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Latitude: 53.6198 / 53°37'11"N
Longitude: -2.5503 / 2°33'1"W
OS Eastings: 363694
OS Northings: 413833
OS Grid: SD636138
Mapcode National: GBR BVML.N4
Mapcode Global: WH97L.S8RV
Entry Name: Upper and Lower Bridges in 'The Dell' Cascade in Rivington Gardens at SD 6370 1382
Listing Date: 6 February 2013
Source: Historic England
Source ID: 1410802
Location: Rivington, Chorley, Lancashire, BL6
Civil Parish: Rivington
Traditional County: Lancashire
Lieutenancy Area (Ceremonial County): Lancashire
Church of England Parish: Rivington
Church of England Diocese: Manchester
The upper and lower stone footbridges crossing The Dell Cascade in Rivington Gardens.
Two bridges spanning "The Dell", a partially man-made series of waterfalls, rockpools, terraces and steps.
The Upper Bridge is built of gritstone and has a single-span arch carrying a path across the ravine from where there are views of waterfalls and pools upstream and downstream. It has a voussoir of thin gritstone slates and parapets finished with semi-circular rock-faced stones laid side by side.
The Lower Bridge is built of gritstone and has a single-span arch carrying a path across the ravine from where there are views both upstream and downstream. It has a voussoir of thin gritstone slates, stepped parapets on its approaches, and a rustic balustrade above the arch consisting of stone slabs supporting stone copings.
Rivington Gardens was one of a series of three major private gardens produced by Thomas Hayton Mawson (1861-1933) in collaboration with the industrialist and philanthropist William Hesketh Lever, Lord Leverhulme (1851-1925). The Rivington site was purchased by Lever in 1899 as a parcel of land which included the area now occupied by Lever Park to the west. Lever had already formulated ideas on how the grounds might be developed and in 1901 a single-storey wooden bungalow called 'Roynton Cottage' and intended for weekend visits and shooting parties was designed by Lever's school friend Jonathan Simpson. In 1905 Lever met Mawson who collaborated with him in the design of the gardens over the period 1906-22. However, others were also involved in the design including Thomas's son, Edward Prentice Mawson (1885-1954), who undertook the overall design and in the latter years was as much responsible for the project as his father, Robert Atkinson (1883-1952) who drew illustrations in the journal 'Civic Art' in 1911, and the landscape and architectural firm of James Pulham & Son who, in 1921, were responsible for a Japanese style garden and a steep and rugged ravine with waterfalls. Lever himself also influenced the gardens' layout, designing a seven-arched bridge across Roynton Lane.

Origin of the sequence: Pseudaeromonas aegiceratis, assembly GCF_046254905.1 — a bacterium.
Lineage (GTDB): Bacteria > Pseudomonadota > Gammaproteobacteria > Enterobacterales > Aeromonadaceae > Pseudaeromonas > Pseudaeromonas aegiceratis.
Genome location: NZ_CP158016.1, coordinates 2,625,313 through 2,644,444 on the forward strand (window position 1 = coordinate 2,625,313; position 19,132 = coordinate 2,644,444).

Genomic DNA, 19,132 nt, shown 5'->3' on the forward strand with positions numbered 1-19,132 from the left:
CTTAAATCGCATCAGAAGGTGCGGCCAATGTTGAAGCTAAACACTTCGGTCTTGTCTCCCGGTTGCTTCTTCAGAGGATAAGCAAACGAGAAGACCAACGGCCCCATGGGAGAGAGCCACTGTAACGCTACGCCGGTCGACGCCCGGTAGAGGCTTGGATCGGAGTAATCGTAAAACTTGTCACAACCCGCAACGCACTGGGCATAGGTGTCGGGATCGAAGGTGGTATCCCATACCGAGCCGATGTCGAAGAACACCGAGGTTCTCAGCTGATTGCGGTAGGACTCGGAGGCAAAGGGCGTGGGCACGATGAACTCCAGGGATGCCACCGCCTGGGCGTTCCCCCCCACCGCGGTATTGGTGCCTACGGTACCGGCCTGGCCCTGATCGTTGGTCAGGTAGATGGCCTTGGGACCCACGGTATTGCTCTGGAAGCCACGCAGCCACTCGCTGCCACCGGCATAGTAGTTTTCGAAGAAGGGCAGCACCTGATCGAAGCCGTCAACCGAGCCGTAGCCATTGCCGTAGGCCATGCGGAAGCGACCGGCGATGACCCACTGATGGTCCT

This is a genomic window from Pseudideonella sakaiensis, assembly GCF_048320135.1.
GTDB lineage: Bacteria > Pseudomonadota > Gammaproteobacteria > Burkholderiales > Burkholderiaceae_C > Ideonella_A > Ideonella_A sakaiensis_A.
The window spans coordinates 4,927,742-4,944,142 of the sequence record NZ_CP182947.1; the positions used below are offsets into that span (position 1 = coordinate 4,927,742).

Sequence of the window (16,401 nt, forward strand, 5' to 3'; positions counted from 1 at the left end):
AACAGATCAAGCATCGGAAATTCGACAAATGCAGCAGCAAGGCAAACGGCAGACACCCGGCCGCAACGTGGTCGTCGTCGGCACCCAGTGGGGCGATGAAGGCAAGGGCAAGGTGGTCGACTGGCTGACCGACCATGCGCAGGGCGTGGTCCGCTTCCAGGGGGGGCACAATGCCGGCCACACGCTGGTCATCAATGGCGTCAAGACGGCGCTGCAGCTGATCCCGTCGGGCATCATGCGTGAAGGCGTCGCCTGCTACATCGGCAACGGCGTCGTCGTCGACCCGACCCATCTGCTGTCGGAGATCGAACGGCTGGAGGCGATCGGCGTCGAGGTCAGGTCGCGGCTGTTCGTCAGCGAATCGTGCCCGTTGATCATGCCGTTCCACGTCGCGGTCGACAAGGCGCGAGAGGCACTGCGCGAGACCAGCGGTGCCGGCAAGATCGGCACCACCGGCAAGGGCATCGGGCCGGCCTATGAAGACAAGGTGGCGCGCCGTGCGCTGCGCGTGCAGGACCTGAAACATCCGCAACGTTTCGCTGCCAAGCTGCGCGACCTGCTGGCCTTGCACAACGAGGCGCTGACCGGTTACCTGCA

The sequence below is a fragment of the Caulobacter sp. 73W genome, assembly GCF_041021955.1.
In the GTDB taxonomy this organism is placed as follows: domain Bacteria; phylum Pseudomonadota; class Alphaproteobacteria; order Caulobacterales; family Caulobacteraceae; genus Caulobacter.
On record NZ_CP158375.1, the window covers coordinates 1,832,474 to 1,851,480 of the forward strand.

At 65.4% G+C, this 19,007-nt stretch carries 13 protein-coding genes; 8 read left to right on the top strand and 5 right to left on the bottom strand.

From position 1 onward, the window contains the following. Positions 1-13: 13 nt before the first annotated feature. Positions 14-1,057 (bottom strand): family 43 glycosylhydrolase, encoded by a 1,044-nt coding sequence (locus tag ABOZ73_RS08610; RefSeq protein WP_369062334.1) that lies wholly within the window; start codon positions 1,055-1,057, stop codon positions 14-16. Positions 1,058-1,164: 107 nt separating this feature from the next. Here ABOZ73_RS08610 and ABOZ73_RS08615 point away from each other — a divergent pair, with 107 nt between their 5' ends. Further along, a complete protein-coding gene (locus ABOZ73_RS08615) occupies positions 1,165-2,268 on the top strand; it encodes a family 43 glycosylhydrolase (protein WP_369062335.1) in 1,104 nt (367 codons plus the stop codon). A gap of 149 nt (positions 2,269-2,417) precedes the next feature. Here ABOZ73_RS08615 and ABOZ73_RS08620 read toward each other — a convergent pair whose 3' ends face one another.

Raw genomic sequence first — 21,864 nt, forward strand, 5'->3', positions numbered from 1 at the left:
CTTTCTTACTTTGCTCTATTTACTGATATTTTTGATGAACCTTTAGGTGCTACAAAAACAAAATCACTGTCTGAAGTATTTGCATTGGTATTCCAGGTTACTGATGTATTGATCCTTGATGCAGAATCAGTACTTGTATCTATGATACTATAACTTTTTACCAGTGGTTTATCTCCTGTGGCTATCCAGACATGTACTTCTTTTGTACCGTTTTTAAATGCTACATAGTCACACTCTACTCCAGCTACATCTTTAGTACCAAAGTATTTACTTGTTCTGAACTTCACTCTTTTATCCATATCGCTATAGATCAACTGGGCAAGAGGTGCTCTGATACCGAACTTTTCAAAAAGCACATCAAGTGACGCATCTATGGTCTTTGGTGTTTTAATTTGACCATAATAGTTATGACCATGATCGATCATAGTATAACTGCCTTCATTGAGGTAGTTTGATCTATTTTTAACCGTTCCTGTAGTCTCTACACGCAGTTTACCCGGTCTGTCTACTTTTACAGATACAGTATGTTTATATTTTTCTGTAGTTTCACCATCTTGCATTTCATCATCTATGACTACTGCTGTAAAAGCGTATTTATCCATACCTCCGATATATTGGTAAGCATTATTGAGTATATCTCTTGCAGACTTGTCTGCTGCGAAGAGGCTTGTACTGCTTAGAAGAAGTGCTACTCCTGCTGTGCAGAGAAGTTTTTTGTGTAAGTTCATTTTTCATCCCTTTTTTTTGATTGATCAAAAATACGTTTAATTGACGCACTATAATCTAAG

In 1913 the bungalow was destroyed by fire then rebuilt on a grander scale. Following Lever's death in 1925 the house and gardens were purchased by John Magee. After Magee's death in 1939 the site was acquired by Liverpool Corporation and in 1948 the bungalow and three entrance lodges were demolished and the gardens became open to the public. In 1974 the site passed to the North West Water Authority following local government reorganisation.
'The Dell' Cascade, also known as the Ravine, was created, probably under Mawson's supervision, in about 1921 by the architectural firm of James Pulham & Son, whose works frequently used Pulhamite, a patented anthropic rock.
The upper and lower footbridges in The Dell Cascade are listed at Grade II for the following principal reasons:
* Architect: these bridges are good examples of the landscape design work of Thomas Mawson;
* Group value: they not only complement the other surrounding listed structures, but are integral components of the designated garden.
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